@Tal, In terms of performance an unmanaged VPS will be better than a managed one. A Managed VPS will almost always come with CPanel which is great for shared hosting and for hosting companies to easily manage your VPS for you. You can still install any of the Opcode caching tools (APC, eAccelerator, XCache, MemCached) on a managed VPS with CPanel but ...


5

Please read through the following: http://codex.wordpress.org/License http://wordpress.org/about/license/ http://en.wikipedia.org/wiki/GPL http://www.gnu.org/licenses/gpl.html You can't can sell it as software or development, although and/or you can also charge for maintanance and install. Anyway, you should at least donate to the plugin developers, if ...


5

Under GPL you CAN resell the software. You may charge a fee for the physical act of transferring a copy, and you may at your option offer warranty protection in exchange for a fee. GPLv2 Section 1 The main restriction is if you do sell (or give away) you must: 1) allow others to resell your works 2) provide them with the original and modified source ...


5

I'm probably overcomplicating things. Right now, you are. As I have no traffic as of now I don't really need to do this, but .... I don't know what to choose as I don't understand what these services really do, other than it's supposed to be "better" to host externally... Then why bother with a CDN right now and all of the image hosting options ...


5

While this might be not the easiest task for a beginner, it is very well possible – with a little help from some plugins. In a similar scenario I would usually install WordPress under a subdomain. When everything is looking ok to launch, I would recommend to first (always!) make a backup of everything. You can then change the base url (domain) either ...


4

Thomas McDonald is pretty much right on track. Just wanted to add that if you're going to use EC2 to scale your sites as you need more servers, then you will need to contend with the fact that you will have multiple instances of your site out there with no common shared volumes. In other words, let's say you have 2 EC2 instances up -- each one is ...


4

Access to a shell for the operations better done from the command line than the dashboard.


4

Its not recommended often enough, but Flickr is an excellent image host for blogs as well. Their pro account costs only $25/year. You get unlimited image, video uploads and no bandwidth limit. If you don't want your blog image uploads populating your personal photostream, you can easily create a separate account for it. You can easily streamline your ...


4

Based on your needs, yes: you should probably be using a Network (WordPress with MultiSite enabled). All network sites run the same version of WordPress Each network site can activate its own Plugins. You can explicitly allow each site to manage its own Plugins. Each network site can have access to different Themes (though you will have to manage access to ...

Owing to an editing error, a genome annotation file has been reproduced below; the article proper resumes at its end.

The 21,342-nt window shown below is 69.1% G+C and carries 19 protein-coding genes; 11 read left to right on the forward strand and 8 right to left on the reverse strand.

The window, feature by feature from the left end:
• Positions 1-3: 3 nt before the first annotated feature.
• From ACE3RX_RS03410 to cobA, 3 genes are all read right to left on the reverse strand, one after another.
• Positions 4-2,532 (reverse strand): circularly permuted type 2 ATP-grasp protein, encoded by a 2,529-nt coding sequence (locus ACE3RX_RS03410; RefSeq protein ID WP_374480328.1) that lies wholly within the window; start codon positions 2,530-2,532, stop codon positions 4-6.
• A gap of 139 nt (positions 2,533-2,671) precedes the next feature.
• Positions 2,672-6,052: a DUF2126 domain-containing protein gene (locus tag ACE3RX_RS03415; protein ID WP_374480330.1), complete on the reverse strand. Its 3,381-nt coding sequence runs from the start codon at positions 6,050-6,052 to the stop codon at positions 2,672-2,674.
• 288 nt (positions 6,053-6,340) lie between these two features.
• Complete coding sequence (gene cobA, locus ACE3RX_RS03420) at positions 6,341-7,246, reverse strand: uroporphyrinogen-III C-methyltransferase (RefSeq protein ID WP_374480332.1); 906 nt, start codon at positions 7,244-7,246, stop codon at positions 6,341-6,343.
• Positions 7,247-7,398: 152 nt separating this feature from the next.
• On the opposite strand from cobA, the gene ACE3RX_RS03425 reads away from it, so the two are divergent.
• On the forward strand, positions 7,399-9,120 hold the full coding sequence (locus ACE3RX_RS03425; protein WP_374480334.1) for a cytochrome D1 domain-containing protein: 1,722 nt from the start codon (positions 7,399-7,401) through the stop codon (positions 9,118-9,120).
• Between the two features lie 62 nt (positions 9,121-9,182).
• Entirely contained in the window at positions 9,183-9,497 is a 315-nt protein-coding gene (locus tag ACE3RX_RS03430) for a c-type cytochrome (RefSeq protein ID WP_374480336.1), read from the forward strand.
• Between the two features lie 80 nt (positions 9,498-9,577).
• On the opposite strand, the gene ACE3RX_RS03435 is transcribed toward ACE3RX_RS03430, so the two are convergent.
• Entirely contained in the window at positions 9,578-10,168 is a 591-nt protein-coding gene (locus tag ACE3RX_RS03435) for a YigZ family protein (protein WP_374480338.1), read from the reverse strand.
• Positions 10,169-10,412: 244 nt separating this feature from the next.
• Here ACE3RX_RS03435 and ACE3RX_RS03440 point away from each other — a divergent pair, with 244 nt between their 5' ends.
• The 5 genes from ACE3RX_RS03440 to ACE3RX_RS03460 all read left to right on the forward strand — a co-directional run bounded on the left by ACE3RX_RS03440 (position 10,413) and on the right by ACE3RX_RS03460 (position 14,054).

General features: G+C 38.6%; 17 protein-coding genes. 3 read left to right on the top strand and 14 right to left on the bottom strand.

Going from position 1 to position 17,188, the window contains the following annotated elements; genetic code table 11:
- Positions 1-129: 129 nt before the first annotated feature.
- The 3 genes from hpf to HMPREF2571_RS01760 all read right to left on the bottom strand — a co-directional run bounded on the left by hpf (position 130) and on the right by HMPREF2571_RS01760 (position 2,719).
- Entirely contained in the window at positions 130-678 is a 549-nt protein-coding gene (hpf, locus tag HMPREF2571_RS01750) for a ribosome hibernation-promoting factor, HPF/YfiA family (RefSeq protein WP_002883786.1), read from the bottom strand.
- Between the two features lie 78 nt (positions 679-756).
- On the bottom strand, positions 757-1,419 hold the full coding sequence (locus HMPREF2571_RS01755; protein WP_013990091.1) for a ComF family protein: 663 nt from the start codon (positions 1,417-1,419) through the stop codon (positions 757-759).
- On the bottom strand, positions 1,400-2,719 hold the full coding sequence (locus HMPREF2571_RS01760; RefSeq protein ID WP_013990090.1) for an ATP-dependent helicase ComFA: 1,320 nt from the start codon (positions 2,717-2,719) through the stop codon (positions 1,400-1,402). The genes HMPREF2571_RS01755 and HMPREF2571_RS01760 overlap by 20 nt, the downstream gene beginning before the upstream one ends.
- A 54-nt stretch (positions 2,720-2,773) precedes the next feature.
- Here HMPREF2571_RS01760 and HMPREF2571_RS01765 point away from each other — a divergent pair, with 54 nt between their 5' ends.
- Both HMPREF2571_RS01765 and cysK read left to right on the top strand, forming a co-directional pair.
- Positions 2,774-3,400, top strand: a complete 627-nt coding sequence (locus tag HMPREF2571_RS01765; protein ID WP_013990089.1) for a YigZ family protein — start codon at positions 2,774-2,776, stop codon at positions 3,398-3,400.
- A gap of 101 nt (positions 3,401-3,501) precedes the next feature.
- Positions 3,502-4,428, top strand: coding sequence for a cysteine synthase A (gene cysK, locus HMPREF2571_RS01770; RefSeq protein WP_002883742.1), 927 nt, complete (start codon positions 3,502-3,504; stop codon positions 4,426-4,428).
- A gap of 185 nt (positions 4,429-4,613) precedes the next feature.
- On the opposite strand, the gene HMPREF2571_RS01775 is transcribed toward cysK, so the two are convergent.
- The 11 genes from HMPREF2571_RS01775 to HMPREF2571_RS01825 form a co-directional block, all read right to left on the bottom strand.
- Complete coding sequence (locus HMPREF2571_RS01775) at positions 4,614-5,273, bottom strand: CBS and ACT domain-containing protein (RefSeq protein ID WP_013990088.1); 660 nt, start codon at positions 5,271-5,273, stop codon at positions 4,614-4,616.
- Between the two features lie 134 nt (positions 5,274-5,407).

4

You should not need the .git directory but I would not delete it. It contains the version control for your site, and is thus an incredibly valuable resource should you need a developer to fix or upgrade your site in the future. It also shows you a full history of the development of your site. This will save future developers time, and anything that saves ...


4

I utilize the awesome plugin Duplicator to complete this exact procedure on a regular basis. http://wordpress.org/extend/plugins/duplicator/ The plugin is fully supported and there are great FAQ available here: http://lifeinthegrid.com/labs/duplicator/ The plugin will create a .zip backup of both your database and files and an installer .php that you ...


4

WordPress is very clearly engineered for being placed into web-accessible folder. While attempt to move it from web folder could be made, it would be very challenging, especially for admin area which uses direct non-routed URLs to PHP files.


4

WordPress will run on a toaster these days, it really doesn't have high requirements. Just make sure it's a Linux server, any comapny worth anything will have PHP and mySQL up to date enough for WordPress. What your're going to have to struggle with is different companies offering different packages and then not being fully honest. A mid range package on ...


4

Assuming your domain is mydomain.org. Instead of installing WordPress under a different domain (wordpress.mydomain.org) you could install WordPress on your local machine (using XAMPP MAMP or a virtual box) and resolving the original domain to your local computer by editing your systems host file and add the following line: 127.0.0.1 mydomain.org Now ...


3

I would compare your hosting needs to what WordPress VIP Hosting provides for a flat rate of $500 per month with a $1,500 set up fee. Here is what they provide for that amount: Your site running on the WordPress.com grid (over 1,200 servers in three data centers) Unlimited space and bandwidth 24/7 IT support Content Delivery Network and hourly backups ...